Cultural Postcards + [South Asia]

India: Prehistoric rock art sites under threat in India
One of the rarest art form of rock paintings discovered in South India is in a nondescript village, Kilvalai, located at around 55km from Puducherry.

Prehistoric rock art sites under threat in India
One of the rare paintings on the rock at Kilvalai village 
in Villupuram district [Credit: The Hindu]

Expressing concern over such rare arts of early mankind in Kilvalai and adjoining places in Villupuram district facing destruction due to various activities of vandalism, art lovers and researchers call for early steps by authorities to preserve them for the benefit of posterity.

The paintings on the small rock called ‘Rattapparai’ are in four sets. In the first set, three persons with a man mounted on a horse, another pulling that horse with a rope fastened to the animal while the third man is depicted with stretched hands welcoming others. The fourth group is a painting of six men standing and few others with outstretched hands.

Such paintings are found in the neighbouring villages -Setavarai, Alampadi, Nayanur, Pollur, Padiyanenthal, Thengunam and Siruvalai.

K.T. Gandhirajan, an independent art researcher said, “The paintings on rocks of Kilvalai are found in three rocky areas and painted in red-ochre. That might be 3000 years old. It is believed that a few symbols of paintings are similar to that found in the Indus Valley civilisation. This must be an ideal shelter for hunter-gatherer community. Among the three rocks, two are facing destructions due to vandalism such as mining in the nearby areas. Due to rampant mining in the nearby-areas and development of microorganisms, the pigment of painting is peeling off. ”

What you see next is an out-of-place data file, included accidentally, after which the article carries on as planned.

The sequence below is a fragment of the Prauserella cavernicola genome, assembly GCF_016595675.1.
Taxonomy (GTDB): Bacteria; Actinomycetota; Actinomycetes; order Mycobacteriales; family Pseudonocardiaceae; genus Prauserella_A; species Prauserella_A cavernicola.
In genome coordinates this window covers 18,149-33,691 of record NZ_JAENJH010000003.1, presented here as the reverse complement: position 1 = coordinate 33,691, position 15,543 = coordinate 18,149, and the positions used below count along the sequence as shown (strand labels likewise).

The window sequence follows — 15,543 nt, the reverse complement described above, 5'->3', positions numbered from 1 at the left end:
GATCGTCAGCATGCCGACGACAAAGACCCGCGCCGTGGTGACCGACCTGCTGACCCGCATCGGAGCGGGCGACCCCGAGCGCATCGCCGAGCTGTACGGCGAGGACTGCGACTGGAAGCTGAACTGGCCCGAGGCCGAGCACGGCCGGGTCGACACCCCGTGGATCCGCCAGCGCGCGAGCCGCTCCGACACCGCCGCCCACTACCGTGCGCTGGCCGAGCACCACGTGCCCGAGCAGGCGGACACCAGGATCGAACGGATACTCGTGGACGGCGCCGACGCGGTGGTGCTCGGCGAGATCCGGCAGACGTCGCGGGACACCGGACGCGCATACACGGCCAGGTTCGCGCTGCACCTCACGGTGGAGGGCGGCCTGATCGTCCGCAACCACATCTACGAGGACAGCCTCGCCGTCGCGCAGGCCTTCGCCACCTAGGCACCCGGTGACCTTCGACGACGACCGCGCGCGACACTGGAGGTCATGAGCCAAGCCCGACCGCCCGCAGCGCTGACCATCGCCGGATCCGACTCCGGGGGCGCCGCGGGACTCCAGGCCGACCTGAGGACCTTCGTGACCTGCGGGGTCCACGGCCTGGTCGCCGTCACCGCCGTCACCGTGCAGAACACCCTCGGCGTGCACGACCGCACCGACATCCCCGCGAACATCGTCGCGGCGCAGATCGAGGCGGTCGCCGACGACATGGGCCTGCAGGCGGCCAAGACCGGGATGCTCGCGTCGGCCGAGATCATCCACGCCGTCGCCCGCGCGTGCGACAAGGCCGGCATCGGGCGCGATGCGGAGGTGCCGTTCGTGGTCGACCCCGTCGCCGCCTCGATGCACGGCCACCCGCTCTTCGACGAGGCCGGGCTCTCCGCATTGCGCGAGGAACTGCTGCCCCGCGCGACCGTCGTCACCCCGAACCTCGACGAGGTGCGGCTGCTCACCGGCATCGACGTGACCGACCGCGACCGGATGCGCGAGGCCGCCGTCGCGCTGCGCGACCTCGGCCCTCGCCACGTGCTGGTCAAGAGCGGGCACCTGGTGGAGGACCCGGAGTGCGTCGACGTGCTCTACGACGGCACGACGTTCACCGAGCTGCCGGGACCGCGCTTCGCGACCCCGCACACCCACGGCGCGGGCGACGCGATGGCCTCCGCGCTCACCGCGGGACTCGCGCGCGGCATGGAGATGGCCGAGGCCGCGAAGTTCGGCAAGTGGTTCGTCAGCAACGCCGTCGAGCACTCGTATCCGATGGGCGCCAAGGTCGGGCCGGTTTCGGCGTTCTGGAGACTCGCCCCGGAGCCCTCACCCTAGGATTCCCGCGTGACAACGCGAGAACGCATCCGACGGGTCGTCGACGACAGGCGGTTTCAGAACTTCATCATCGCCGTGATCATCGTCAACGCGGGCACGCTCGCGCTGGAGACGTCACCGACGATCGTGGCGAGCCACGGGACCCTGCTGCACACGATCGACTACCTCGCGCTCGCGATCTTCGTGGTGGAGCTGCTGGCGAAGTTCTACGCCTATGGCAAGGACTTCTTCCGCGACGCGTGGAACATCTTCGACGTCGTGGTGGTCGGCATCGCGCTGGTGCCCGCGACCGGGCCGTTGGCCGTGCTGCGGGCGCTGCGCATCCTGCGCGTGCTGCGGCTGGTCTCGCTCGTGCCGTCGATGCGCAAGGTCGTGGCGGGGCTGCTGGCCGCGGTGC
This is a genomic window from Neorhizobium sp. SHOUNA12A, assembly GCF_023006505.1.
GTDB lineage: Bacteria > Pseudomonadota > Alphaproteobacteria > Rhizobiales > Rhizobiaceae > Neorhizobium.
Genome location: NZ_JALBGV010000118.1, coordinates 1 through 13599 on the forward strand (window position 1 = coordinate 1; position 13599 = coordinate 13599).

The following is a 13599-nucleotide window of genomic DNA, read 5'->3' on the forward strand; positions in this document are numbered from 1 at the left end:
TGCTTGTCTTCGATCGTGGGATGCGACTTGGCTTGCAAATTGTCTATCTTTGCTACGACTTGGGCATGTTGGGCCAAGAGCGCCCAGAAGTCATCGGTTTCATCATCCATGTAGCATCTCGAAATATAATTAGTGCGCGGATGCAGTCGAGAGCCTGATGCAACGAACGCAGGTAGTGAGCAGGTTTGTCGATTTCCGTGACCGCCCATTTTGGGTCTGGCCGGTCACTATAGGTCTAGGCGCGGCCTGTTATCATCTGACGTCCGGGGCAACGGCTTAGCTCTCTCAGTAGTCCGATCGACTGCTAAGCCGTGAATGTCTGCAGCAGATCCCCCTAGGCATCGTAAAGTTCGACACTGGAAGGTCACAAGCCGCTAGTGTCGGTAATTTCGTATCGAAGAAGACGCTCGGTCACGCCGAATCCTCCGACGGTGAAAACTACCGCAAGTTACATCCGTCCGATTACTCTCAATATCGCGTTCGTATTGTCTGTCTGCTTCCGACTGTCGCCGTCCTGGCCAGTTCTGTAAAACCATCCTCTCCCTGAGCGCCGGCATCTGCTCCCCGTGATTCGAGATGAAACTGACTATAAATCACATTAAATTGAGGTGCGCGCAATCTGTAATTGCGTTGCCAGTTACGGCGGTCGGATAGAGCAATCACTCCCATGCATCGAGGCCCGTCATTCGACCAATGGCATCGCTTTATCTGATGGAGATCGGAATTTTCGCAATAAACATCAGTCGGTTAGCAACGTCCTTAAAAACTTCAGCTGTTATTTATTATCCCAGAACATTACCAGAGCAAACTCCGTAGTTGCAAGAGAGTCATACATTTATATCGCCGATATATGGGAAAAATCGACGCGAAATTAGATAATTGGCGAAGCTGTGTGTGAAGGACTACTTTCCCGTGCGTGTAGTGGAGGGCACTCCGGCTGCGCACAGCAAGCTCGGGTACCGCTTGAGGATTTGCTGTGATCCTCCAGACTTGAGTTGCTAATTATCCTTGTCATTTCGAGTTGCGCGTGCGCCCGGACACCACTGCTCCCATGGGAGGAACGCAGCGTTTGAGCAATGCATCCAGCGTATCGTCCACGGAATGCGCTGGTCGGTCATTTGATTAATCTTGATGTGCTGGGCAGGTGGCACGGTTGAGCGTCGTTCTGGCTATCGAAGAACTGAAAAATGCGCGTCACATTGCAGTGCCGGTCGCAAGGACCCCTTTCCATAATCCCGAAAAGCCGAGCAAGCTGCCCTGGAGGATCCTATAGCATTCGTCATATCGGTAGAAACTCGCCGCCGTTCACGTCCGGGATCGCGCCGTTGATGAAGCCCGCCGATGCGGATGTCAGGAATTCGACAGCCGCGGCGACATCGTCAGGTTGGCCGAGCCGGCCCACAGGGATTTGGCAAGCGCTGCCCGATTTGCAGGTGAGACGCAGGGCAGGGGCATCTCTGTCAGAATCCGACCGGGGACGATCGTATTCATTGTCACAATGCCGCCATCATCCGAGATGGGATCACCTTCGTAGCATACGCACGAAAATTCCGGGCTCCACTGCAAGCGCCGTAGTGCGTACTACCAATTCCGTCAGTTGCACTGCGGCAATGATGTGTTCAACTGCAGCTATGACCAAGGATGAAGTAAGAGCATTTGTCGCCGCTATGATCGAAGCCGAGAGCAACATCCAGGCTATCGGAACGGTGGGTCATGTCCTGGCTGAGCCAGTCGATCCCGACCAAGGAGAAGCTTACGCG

As a heritage rich site situated near Puducherry, where tourists troop in the weekends, art lovers also suggest that these sites can be promoted under heritage tourism.

R. Rajarajan, Assistant Professor of Painting, Bharathiar Palkalai Koodam said, “Several paintings are destroyed due to rampant illegal mining in nearby areas. Kilvalai and other two places are under the protection of the Department of Archaeology, Tamil Nadu but no staffs are deployed there either to protect or guide the visitors.”

Quarrying threatens paleolithic rock art in Palakkad

Indiscriminate quarrying activity in the downhill areas of Nelliyampathy in Palakkad district is threatening the existence of two rock surfaces with unique paleolithic-age cup markings (cupola).

Prehistoric rock art sites under threat in India
The two sites of cupolas on the down-hill areas of 
Nelliampathy mountains [Credit: K.K. Mustafah]

These cup markings are deemed important in the study of primitive paleolithic people of the subcontinent. Such sites are rare in the country.

In the State, such rock surfaces are found at Vellaramkunnu, near the Chulliyar dam, Muthalamada grama panchayat; the adjacent Chappakkad tribal colony; and Parouli in Thrissur district.

Vellaramkunnu and Chappakkad also faces imminent destruction due to large-scale quarrying.

Archaeological investigator Suvarna Nalappatt told The Hindu that the conservation of the cupolas were vital to research.

“Experts call them the oldest art form of humankind. It is believed that human beings started experimenting with fine arts in the beginning of the upper paleolithic era,” Dr. Nalappatt, the managing trustee of the Nalapat Trust of Education and Research, said.

Cupolas are scattered across the world, except Antartica. The cupolas of Nelliyampathy could help trace the ancient history of the region, she said.

“The cup markings in Muthalamada are fairly big and uniform in size. The series in each site bears resemblance to crocodiles,” Dr. Nalappat said.

“The cupolas need protection and preservation by the government. Already, some have been destroyed by local people as they are unaware of the importance of these. Now, the quarries are posing a severe threat,” K. Saravanakumar, an activist, said.

Authors: R. Sivaraman & K.A. Shaji | Source: The Hindu [December 08, 2014]